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Red Billed Blue Magpie


Knowing birds in the close vicinity:

By Rajashekhar Pant

I came to know and understand quite late that our childhood friend, ‘lampuchariyaa’, whose small flight would enable us to chase her for comparatively longer distances, has a beautiful English name – Red Billed Blue Magpie (Urocissa erythroryncha). If you analyse this sobriquet, i.e. ‘magpie’ etymologically, it is suggestive of someone who is quite voluble, cunning and is condemned with the ability to consume whatever comes in her way.

The blue magpie has exactly all these attributes. A member of the crow family (corvidae), it has blue feathers with a black head, white belly and a long tail which trails loosely behind her in flights. Its beak, legs and feet may vary from red to an orangish hue. As for her tail, with bluish shade margined with white spots, it is the longest of any corvid.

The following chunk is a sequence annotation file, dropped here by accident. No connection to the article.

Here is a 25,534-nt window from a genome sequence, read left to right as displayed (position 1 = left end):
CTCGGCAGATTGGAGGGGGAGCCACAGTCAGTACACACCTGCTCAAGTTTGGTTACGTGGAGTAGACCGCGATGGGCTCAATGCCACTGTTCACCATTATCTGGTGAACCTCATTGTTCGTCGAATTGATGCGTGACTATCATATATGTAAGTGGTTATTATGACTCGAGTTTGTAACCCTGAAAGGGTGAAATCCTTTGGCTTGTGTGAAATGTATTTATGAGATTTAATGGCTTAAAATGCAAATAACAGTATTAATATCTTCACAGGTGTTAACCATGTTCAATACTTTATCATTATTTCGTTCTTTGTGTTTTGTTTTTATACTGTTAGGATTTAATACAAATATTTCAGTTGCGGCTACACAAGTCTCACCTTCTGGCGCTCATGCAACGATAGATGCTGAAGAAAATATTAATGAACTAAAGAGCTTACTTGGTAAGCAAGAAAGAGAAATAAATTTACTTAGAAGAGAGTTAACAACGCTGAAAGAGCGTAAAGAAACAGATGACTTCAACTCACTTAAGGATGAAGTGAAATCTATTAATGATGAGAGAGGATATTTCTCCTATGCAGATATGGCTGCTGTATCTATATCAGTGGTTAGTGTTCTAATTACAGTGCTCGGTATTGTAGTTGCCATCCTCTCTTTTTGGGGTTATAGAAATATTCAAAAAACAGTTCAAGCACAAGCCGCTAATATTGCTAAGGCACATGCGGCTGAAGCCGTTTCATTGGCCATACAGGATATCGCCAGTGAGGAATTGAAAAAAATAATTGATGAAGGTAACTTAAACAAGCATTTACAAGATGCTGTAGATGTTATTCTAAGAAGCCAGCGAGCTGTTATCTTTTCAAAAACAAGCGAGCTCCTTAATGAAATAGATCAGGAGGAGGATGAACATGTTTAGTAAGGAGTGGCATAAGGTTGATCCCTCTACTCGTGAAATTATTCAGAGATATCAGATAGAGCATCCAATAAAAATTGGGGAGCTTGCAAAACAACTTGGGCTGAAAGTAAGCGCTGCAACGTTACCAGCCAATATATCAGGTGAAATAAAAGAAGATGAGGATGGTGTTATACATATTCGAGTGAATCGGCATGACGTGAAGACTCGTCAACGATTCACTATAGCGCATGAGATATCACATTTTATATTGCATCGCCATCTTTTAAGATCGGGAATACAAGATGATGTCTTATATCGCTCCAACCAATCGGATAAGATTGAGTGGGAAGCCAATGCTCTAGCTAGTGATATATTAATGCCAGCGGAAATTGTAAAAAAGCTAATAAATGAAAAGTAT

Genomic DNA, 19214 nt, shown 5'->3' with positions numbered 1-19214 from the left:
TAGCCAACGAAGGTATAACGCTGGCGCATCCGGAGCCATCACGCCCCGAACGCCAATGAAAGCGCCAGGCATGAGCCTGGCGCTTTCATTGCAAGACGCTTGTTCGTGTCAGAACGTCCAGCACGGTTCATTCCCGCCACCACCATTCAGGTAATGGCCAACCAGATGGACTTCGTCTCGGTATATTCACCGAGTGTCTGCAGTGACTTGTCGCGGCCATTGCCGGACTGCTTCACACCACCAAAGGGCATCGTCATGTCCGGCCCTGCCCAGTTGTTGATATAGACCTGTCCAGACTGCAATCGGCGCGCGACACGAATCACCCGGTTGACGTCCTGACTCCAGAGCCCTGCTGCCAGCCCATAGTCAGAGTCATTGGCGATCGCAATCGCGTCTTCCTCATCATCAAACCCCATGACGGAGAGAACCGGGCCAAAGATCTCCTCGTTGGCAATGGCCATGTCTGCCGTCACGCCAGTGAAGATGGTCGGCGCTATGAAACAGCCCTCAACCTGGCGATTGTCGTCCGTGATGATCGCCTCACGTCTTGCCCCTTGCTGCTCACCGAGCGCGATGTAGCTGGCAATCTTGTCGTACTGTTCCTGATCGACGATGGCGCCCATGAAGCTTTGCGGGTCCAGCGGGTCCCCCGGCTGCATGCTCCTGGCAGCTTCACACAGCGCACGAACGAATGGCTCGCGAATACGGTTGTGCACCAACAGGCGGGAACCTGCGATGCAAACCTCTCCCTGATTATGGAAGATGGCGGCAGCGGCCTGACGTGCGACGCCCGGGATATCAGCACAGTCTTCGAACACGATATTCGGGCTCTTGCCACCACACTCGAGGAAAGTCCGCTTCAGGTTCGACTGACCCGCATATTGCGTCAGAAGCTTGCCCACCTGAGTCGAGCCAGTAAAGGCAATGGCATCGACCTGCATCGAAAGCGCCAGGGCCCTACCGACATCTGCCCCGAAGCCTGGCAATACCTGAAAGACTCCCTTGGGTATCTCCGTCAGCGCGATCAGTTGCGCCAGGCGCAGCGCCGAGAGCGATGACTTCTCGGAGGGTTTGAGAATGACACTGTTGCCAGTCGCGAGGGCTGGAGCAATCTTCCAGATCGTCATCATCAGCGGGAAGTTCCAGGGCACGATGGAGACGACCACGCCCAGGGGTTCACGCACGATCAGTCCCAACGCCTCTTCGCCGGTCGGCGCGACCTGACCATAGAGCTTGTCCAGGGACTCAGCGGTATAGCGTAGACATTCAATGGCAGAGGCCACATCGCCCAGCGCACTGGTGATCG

A couple of decades ago, it was seen in my home town i.e. Bhimtal from March till the receding of the monsoon. However, it now has become a permanent resident and is seen round the year in our orchard in large numbers.

With an inherent preference to live in groups this bird is aggressive by nature and is known for varied calls, of which the most usual are grating rattles and high pitched whistles. It prefers to communicate with raucous and hoarse calls though capable of singing in sweet notes as well. Given an opportunity to dwell in the close company of human beings it may even go for vocal mimicry. Blue magpies don’t like to be in the company of heterogenous species and may often be noticed shooing away other birds by diving quickly while in short flight.

At times, especially in summers, magpies assemble together in the form of a meeting; such assemblies are often termed as ‘folkmotes’. As goes an old superstition, they decide and contrive the weal and woes of the neighbouring human population by doing so. A number of superstitions are also associated with their varied calls. Ornithologists suggest that folkmote is a way of selecting partners during the mating season.

In common parlance, beauty, the feminine grace or charm to be precise, is associated with innocence. A combination of beauty and shrewdness is often relegated as suggestive of something unethical and immoral -remember the fate of Mata Hari or that of Virginia Hall. I think the beautiful magpies with their inherent shrewdness have also been subjected to the same fate.